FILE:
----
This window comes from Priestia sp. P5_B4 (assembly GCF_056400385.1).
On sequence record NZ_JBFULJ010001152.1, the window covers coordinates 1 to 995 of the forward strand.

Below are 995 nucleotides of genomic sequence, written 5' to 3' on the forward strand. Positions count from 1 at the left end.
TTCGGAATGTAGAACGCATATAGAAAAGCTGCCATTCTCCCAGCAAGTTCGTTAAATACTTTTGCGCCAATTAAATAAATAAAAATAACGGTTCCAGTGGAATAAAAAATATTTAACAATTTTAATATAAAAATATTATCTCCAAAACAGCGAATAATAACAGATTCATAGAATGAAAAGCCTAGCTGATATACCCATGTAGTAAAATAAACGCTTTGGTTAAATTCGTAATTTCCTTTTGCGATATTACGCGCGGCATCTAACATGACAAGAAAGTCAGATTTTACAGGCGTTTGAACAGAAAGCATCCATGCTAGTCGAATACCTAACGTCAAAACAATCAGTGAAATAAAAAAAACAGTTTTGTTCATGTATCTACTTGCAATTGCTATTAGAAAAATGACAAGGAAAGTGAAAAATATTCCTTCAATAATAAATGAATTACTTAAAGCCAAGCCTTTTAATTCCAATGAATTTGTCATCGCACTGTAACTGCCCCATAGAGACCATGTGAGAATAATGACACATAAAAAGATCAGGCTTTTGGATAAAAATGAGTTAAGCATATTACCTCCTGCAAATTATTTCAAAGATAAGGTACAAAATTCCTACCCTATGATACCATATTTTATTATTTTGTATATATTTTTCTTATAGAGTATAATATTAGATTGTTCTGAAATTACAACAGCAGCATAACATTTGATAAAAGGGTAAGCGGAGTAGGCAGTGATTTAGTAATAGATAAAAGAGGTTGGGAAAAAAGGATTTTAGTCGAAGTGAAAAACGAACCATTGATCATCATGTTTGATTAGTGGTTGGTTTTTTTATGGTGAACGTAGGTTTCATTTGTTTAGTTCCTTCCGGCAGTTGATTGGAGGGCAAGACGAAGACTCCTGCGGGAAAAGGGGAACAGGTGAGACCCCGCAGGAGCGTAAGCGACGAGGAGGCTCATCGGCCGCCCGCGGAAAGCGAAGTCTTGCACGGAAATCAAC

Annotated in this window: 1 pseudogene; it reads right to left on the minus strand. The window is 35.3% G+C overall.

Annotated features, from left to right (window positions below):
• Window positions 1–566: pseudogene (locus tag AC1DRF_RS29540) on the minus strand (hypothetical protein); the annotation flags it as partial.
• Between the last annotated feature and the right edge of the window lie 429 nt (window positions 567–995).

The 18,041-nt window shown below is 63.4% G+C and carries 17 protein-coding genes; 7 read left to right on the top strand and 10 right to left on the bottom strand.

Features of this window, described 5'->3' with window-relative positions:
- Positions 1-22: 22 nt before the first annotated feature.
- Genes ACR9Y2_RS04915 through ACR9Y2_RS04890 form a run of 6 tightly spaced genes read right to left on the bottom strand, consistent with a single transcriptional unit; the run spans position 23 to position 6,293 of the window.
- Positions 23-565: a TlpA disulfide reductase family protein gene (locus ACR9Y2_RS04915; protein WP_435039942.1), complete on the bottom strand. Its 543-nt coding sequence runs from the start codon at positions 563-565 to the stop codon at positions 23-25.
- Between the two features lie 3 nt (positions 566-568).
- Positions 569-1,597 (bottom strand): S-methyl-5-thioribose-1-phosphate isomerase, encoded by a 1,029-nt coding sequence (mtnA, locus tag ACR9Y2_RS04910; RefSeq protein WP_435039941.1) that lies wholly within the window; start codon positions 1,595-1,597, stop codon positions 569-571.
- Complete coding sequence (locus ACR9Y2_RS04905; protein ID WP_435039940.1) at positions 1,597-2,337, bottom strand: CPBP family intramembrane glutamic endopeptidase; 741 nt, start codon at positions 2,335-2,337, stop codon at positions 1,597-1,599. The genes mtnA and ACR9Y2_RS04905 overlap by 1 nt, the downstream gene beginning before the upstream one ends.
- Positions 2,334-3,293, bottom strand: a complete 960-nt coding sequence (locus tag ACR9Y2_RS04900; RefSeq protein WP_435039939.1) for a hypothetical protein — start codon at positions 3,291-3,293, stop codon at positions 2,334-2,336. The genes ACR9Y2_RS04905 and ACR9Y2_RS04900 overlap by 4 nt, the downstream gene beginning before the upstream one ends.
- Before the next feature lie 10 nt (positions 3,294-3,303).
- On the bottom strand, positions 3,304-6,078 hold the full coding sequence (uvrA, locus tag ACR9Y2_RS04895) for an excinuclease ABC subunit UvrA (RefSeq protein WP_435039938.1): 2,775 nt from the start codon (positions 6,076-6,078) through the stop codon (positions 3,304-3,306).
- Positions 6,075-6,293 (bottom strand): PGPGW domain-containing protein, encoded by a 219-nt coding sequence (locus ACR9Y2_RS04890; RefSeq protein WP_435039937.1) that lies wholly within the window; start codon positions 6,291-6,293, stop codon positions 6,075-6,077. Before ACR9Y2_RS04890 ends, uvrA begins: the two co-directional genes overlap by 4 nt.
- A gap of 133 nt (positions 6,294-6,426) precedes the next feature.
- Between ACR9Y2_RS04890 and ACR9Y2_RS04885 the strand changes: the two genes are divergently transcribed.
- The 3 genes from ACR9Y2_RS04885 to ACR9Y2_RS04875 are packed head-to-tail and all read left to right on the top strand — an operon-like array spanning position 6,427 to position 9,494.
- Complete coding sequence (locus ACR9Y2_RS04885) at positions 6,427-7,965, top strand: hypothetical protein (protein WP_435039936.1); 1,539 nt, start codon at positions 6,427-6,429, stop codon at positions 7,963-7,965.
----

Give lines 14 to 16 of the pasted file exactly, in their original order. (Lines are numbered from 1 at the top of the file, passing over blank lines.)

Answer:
- Between the two features lie 3 nt (positions 566-568).
- Positions 569-1,597 (bottom strand): S-methyl-5-thioribose-1-phosphate isomerase, encoded by a 1,029-nt coding sequence (mtnA, locus tag ACR9Y2_RS04910; RefSeq protein WP_435039941.1) that lies wholly within the window; start codon positions 1,595-1,597, stop codon positions 569-571.
- Complete coding sequence (locus ACR9Y2_RS04905; protein ID WP_435039940.1) at positions 1,597-2,337, bottom strand: CPBP family intramembrane glutamic endopeptidase; 741 nt, start codon at positions 2,335-2,337, stop codon at positions 1,597-1,599. The genes mtnA and ACR9Y2_RS04905 overlap by 1 nt, the downstream gene beginning before the upstream one ends.